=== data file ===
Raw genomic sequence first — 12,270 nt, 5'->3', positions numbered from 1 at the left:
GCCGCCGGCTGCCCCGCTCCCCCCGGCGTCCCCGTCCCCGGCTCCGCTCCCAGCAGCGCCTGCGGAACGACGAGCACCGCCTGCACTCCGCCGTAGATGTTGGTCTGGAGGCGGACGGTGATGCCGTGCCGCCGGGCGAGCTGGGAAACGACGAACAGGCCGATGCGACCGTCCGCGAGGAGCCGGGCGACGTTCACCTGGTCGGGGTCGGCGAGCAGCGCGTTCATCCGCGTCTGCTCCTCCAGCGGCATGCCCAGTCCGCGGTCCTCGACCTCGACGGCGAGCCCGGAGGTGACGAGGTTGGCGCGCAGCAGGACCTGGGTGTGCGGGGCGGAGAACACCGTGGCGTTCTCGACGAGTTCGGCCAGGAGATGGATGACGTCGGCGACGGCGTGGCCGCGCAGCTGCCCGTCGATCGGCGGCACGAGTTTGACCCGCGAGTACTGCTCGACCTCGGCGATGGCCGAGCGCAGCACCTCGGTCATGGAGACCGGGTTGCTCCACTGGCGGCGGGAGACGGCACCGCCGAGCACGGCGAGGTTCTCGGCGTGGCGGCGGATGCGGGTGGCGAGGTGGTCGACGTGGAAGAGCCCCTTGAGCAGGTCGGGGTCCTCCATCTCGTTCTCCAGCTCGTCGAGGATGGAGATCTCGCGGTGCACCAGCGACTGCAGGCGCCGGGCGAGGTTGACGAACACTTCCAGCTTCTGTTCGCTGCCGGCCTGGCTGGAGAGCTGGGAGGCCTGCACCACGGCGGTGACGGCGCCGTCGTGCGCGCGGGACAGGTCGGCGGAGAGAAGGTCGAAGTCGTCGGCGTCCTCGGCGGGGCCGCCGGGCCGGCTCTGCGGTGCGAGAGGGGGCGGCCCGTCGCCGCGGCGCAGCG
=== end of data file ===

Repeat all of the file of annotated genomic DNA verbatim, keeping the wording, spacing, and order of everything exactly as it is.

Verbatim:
Raw genomic sequence first — 12,270 nt, 5'->3', positions numbered from 1 at the left:
GCCGCCGGCTGCCCCGCTCCCCCCGGCGTCCCCGTCCCCGGCTCCGCTCCCAGCAGCGCCTGCGGAACGACGAGCACCGCCTGCACTCCGCCGTAGATGTTGGTCTGGAGGCGGACGGTGATGCCGTGCCGCCGGGCGAGCTGGGAAACGACGAACAGGCCGATGCGACCGTCCGCGAGGAGCCGGGCGACGTTCACCTGGTCGGGGTCGGCGAGCAGCGCGTTCATCCGCGTCTGCTCCTCCAGCGGCATGCCCAGTCCGCGGTCCTCGACCTCGACGGCGAGCCCGGAGGTGACGAGGTTGGCGCGCAGCAGGACCTGGGTGTGCGGGGCGGAGAACACCGTGGCGTTCTCGACGAGTTCGGCCAGGAGATGGATGACGTCGGCGACGGCGTGGCCGCGCAGCTGCCCGTCGATCGGCGGCACGAGTTTGACCCGCGAGTACTGCTCGACCTCGGCGATGGCCGAGCGCAGCACCTCGGTCATGGAGACCGGGTTGCTCCACTGGCGGCGGGAGACGGCACCGCCGAGCACGGCGAGGTTCTCGGCGTGGCGGCGGATGCGGGTGGCGAGGTGGTCGACGTGGAAGAGCCCCTTGAGCAGGTCGGGGTCCTCCATCTCGTTCTCCAGCTCGTCGAGGATGGAGATCTCGCGGTGCACCAGCGACTGCAGGCGCCGGGCGAGGTTGACGAACACTTCCAGCTTCTGTTCGCTGCCGGCCTGGCTGGAGAGCTGGGAGGCCTGCACCACGGCGGTGACGGCGCCGTCGTGCGCGCGGGACAGGTCGGCGGAGAGAAGGTCGAAGTCGTCGGCGTCCTCGGCGGGGCCGCCGGGCCGGCTCTGCGGTGCGAGAGGGGGCGGCCCGTCGCCGCGGCGCAGCG